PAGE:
Love led Minnesota to a 3-0 mark, the second time in franchise history the Timberwolves have opened the season with at least three straight wins. Love paced the team in scoring and rebounding each game, averaging a league-best 29.7 points and ranking with 4.7 rpg. He had at least 30 points and 15 rebounds twice, giving him 20 such games since entering the league in 2008-09, second over that span to Dwight Howard (23). In the team’s season opener Oct. 30 – a 120-115 overtime victory against the Orlando Magic — Love finished with 31 points and 17 rebounds, and sank the game-tying three-pointer to force overtime.

Other nominees for the Eastern and Western Conference Players of the Week were Orlando’s Arron Afflalo, Portland’s LaMarcus Aldridge, Phoenix’s Eric Bledsoe, New Orleans’ Anthony Davis, Oklahoma City’s Kevin Durant, Indiana’s Paul George, Detroit’s Greg Monroe, and the L.A. Clippers Chris Paul.

It’s early. The season only started last Tuesday. But fun things are happening: the Sixers started 3-0, and rookie guard Michael Carter-Williams has put up some monster games. Here’s the Philadelphia Inquirer reporting:

Michael Carter-Williams flashing some star potential

Carter-Williams is a gifted passer who uses his size to not only see over defenders, but also to drive and dish. He piled up 12 dimes in his debut on a plethora of different passes, some requiring in-paint precision, others quick kicks to the wing for open opportunities. Carter-Williams has excellent court vision; a trait that has been evident since his stint at Syracuse. He is good at predicting where players will be, and his size gives him a distinct advantage over smaller point guards, such as Miami’s Mario Chalmers. If he can continue to use his size, vision and basketball IQ to his advantage, while minimizing his mistakes (the fact that he only had ONE turnover in his debut is a phenomenal feat), he will have the ability to control games without putting up points personally, a la a Rajon Rondo.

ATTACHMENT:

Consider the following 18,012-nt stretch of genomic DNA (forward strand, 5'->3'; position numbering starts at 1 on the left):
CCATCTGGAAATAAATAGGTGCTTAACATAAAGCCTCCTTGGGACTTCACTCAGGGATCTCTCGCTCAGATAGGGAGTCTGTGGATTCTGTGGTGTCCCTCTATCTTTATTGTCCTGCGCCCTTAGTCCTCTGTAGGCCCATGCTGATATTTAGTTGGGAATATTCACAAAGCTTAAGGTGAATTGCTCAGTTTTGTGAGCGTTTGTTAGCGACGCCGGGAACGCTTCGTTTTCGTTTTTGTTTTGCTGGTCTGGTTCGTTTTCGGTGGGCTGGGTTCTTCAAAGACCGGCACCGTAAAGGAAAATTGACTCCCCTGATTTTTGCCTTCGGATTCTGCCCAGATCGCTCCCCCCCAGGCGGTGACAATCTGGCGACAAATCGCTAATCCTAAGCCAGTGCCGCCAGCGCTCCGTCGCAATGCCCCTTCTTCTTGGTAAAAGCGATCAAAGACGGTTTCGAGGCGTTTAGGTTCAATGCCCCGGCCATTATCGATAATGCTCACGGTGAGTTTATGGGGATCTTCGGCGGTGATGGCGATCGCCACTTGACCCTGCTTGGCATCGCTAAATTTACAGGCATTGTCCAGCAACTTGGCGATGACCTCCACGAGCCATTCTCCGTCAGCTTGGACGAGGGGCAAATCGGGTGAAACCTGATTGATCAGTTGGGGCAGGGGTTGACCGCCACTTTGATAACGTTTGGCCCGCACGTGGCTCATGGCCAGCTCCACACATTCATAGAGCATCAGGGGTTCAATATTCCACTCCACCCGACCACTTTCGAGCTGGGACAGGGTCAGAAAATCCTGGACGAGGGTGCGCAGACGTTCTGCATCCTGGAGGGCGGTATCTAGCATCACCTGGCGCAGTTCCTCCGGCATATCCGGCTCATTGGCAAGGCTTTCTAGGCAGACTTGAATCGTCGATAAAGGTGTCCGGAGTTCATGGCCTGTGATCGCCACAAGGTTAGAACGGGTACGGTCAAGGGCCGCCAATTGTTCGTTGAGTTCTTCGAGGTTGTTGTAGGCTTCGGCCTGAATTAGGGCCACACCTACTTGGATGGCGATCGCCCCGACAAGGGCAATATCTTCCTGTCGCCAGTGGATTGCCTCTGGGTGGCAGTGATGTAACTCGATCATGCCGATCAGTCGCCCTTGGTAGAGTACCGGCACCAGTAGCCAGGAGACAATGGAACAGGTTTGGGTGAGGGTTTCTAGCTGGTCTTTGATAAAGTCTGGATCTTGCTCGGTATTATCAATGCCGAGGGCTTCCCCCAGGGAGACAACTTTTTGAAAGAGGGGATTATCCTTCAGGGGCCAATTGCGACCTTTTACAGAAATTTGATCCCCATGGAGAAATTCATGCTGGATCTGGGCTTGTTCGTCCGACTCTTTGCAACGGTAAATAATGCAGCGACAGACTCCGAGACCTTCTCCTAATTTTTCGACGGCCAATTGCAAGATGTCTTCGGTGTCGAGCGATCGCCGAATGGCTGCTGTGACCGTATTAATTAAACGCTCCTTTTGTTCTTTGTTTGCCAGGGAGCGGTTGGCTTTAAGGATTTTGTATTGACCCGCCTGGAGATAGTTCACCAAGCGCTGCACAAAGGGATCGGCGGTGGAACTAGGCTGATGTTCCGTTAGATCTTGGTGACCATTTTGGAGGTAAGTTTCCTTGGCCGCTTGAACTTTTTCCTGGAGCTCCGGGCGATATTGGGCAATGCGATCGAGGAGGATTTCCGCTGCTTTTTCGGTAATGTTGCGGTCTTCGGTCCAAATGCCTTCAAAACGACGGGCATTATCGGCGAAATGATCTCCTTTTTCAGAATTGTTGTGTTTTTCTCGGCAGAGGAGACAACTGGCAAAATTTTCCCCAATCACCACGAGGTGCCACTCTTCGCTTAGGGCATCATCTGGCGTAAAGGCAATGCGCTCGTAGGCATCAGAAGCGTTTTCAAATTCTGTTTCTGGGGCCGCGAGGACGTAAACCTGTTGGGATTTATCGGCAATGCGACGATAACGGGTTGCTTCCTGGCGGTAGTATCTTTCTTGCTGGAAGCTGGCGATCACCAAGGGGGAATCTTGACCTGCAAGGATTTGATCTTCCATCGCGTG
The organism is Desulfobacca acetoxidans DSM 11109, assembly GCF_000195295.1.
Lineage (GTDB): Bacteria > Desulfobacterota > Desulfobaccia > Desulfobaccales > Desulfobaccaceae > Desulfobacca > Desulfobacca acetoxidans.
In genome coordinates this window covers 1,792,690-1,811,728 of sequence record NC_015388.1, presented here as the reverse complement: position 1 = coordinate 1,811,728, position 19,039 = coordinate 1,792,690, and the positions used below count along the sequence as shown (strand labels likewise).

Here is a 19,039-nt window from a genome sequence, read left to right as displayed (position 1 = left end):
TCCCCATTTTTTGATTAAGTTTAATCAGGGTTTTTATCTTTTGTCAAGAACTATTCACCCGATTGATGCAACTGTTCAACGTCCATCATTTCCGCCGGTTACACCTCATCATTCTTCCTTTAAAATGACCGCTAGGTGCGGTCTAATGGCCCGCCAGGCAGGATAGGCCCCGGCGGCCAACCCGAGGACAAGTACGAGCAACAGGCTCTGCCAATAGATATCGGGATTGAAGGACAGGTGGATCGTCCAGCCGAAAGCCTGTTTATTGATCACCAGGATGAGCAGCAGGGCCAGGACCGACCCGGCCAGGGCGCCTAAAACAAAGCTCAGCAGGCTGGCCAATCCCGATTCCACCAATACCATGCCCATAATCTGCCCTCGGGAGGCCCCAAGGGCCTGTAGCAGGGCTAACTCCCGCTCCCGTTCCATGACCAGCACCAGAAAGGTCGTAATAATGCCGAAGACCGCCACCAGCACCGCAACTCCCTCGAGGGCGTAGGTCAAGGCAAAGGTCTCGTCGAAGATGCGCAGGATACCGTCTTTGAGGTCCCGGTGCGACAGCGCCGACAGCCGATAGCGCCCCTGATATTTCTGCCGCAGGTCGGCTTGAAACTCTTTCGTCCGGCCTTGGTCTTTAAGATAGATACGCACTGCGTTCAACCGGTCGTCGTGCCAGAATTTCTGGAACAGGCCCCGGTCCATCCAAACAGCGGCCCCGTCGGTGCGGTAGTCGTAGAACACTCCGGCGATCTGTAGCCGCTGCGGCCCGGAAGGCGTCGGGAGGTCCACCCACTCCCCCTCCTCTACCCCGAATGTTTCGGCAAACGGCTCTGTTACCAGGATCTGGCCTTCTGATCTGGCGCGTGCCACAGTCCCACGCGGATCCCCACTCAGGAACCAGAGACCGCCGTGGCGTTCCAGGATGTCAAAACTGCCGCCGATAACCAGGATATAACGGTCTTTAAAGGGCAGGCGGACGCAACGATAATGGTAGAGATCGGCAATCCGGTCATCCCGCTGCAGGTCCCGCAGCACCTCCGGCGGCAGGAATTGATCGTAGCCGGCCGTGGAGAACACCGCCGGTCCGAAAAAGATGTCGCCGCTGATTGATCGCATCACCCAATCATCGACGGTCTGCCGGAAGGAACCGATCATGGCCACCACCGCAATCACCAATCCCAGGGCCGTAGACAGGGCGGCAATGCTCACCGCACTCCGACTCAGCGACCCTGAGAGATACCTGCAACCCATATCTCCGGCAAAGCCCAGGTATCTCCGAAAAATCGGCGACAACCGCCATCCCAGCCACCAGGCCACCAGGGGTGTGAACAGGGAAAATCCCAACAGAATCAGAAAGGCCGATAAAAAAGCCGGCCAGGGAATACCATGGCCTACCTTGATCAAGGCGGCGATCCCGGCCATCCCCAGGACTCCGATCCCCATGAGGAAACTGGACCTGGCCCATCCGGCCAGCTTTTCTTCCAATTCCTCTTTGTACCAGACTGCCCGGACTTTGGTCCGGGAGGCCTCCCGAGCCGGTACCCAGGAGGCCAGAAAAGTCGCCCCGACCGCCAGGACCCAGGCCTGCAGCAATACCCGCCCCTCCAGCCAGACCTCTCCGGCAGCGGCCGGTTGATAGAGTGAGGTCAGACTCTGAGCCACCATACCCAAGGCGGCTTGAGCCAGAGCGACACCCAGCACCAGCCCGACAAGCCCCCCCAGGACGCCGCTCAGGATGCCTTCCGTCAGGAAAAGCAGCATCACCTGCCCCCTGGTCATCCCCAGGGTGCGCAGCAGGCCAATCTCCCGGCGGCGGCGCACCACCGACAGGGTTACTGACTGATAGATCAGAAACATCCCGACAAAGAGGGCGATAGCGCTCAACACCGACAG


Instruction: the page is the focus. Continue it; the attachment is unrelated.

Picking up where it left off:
His stature also affords him an advantage on the glass, as he is a solid rebounder from the point guard spot. His length allows for him to reach up and around smaller guards to secure rebounds, especially on the defensive end, where he pulled down seven in his debut, and averaged close to five throughout his college career. Carter-Williams’ defensive rebounds are especially dangerous because they can immediately ignite a fast break, as he has the ability to push the ball from end to end and finish the play, either personally, or with an assist. A handful of rebounds should be a common sight in his box scores.

You never know what you have until it’s gone. Or someting like that. Here’s the Los Angeles Daily News Blog reporting:

Kobe Bryant

“I love Kobe Bryant. I consider him like my son,” Jackson told Seth Davis in an interview aired on I consider him as someone who I had a tense relationship with, but something that has mellowed through the course of the years.”

Still, Jackson hardly avoided uncomfortable topics surrounding Bryant in his interview with Davis.

Jackson noted how Bryant’s thirst for scoring often made him a difficult teammate. He acknowledged asking the Lakers’ front office to trade Bryant during his first stint with the Lakers Jackson even admitted that Bryant’s eventually dismissed sexual assault charge in 2003 tainted his view toward his player partly because his daughter was an assault victim while dating an athlete in college. photo of Minnesota Timberwolves guard Ricky Rubio shooting around before Sunday’s Wolves at New York Knicks game: